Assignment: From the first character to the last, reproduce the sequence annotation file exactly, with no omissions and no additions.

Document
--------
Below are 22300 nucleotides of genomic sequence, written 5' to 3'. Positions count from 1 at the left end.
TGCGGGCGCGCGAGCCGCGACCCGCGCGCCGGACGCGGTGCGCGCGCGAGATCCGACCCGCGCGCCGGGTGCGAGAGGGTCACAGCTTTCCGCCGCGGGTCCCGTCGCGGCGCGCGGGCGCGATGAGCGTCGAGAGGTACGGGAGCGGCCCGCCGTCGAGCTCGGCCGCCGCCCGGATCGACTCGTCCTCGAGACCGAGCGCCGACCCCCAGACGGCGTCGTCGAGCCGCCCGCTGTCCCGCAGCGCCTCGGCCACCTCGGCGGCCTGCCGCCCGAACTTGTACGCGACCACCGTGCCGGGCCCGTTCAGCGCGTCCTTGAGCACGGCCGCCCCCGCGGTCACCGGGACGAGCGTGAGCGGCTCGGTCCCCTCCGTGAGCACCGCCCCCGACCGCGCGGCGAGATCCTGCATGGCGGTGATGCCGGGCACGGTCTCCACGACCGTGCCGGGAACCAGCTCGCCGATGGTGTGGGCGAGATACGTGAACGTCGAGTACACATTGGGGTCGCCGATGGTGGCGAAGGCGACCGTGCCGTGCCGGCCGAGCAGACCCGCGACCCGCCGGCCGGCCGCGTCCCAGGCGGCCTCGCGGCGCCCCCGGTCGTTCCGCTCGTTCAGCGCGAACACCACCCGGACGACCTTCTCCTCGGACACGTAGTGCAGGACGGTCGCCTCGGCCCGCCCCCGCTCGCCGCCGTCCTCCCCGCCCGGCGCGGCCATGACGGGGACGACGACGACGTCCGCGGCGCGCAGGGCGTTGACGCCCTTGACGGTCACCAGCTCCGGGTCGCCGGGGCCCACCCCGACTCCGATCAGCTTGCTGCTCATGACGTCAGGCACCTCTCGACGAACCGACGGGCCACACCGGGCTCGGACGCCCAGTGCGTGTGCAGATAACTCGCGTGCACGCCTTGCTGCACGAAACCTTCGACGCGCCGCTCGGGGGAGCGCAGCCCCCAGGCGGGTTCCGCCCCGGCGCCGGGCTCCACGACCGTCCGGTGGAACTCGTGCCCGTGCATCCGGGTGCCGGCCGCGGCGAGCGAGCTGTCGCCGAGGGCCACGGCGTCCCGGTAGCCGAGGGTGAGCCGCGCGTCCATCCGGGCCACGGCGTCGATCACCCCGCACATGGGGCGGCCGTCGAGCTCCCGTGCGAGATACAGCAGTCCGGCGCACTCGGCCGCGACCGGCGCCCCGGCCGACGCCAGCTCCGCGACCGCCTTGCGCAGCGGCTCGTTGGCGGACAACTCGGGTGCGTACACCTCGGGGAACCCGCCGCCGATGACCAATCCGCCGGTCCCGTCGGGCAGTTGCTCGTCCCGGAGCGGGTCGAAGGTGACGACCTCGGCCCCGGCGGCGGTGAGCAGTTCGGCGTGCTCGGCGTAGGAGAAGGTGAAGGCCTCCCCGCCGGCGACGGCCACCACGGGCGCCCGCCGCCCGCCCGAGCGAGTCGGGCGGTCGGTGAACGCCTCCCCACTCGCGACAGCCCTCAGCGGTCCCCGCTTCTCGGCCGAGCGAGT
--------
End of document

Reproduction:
Below are 22300 nucleotides of genomic sequence, written 5' to 3'. Positions count from 1 at the left end.
TGCGGGCGCGCGAGCCGCGACCCGCGCGCCGGACGCGGTGCGCGCGCGAGATCCGACCCGCGCGCCGGGTGCGAGAGGGTCACAGCTTTCCGCCGCGGGTCCCGTCGCGGCGCGCGGGCGCGATGAGCGTCGAGAGGTACGGGAGCGGCCCGCCGTCGAGCTCGGCCGCCGCCCGGATCGACTCGTCCTCGAGACCGAGCGCCGACCCCCAGACGGCGTCGTCGAGCCGCCCGCTGTCCCGCAGCGCCTCGGCCACCTCGGCGGCCTGCCGCCCGAACTTGTACGCGACCACCGTGCCGGGCCCGTTCAGCGCGTCCTTGAGCACGGCCGCCCCCGCGGTCACCGGGACGAGCGTGAGCGGCTCGGTCCCCTCCGTGAGCACCGCCCCCGACCGCGCGGCGAGATCCTGCATGGCGGTGATGCCGGGCACGGTCTCCACGACCGTGCCGGGAACCAGCTCGCCGATGGTGTGGGCGAGATACGTGAACGTCGAGTACACATTGGGGTCGCCGATGGTGGCGAAGGCGACCGTGCCGTGCCGGCCGAGCAGACCCGCGACCCGCCGGCCGGCCGCGTCCCAGGCGGCCTCGCGGCGCCCCCGGTCGTTCCGCTCGTTCAGCGCGAACACCACCCGGACGACCTTCTCCTCGGACACGTAGTGCAGGACGGTCGCCTCGGCCCGCCCCCGCTCGCCGCCGTCCTCCCCGCCCGGCGCGGCCATGACGGGGACGACGACGACGTCCGCGGCGCGCAGGGCGTTGACGCCCTTGACGGTCACCAGCTCCGGGTCGCCGGGGCCCACCCCGACTCCGATCAGCTTGCTGCTCATGACGTCAGGCACCTCTCGACGAACCGACGGGCCACACCGGGCTCGGACGCCCAGTGCGTGTGCAGATAACTCGCGTGCACGCCTTGCTGCACGAAACCTTCGACGCGCCGCTCGGGGGAGCGCAGCCCCCAGGCGGGTTCCGCCCCGGCGCCGGGCTCCACGACCGTCCGGTGGAACTCGTGCCCGTGCATCCGGGTGCCGGCCGCGGCGAGCGAGCTGTCGCCGAGGGCCACGGCGTCCCGGTAGCCGAGGGTGAGCCGCGCGTCCATCCGGGCCACGGCGTCGATCACCCCGCACATGGGGCGGCCGTCGAGCTCCCGTGCGAGATACAGCAGTCCGGCGCACTCGGCCGCGACCGGCGCCCCGGCCGACGCCAGCTCCGCGACCGCCTTGCGCAGCGGCTCGTTGGCGGACAACTCGGGTGCGTACACCTCGGGGAACCCGCCGCCGATGACCAATCCGCCGGTCCCGTCGGGCAGTTGCTCGTCCCGGAGCGGGTCGAAGGTGACGACCTCGGCCCCGGCGGCGGTGAGCAGTTCGGCGTGCTCGGCGTAGGAGAAGGTGAAGGCCTCCCCGCCGGCGACGGCCACCACGGGCGCCCGCCGCCCGCCCGAGCGAGTCGGGCGGTCGGTGAACGCCTCCCCACTCGCGACAGCCCTCAGCGGTCCCCGCTTCTCGGCCGAGCGAGT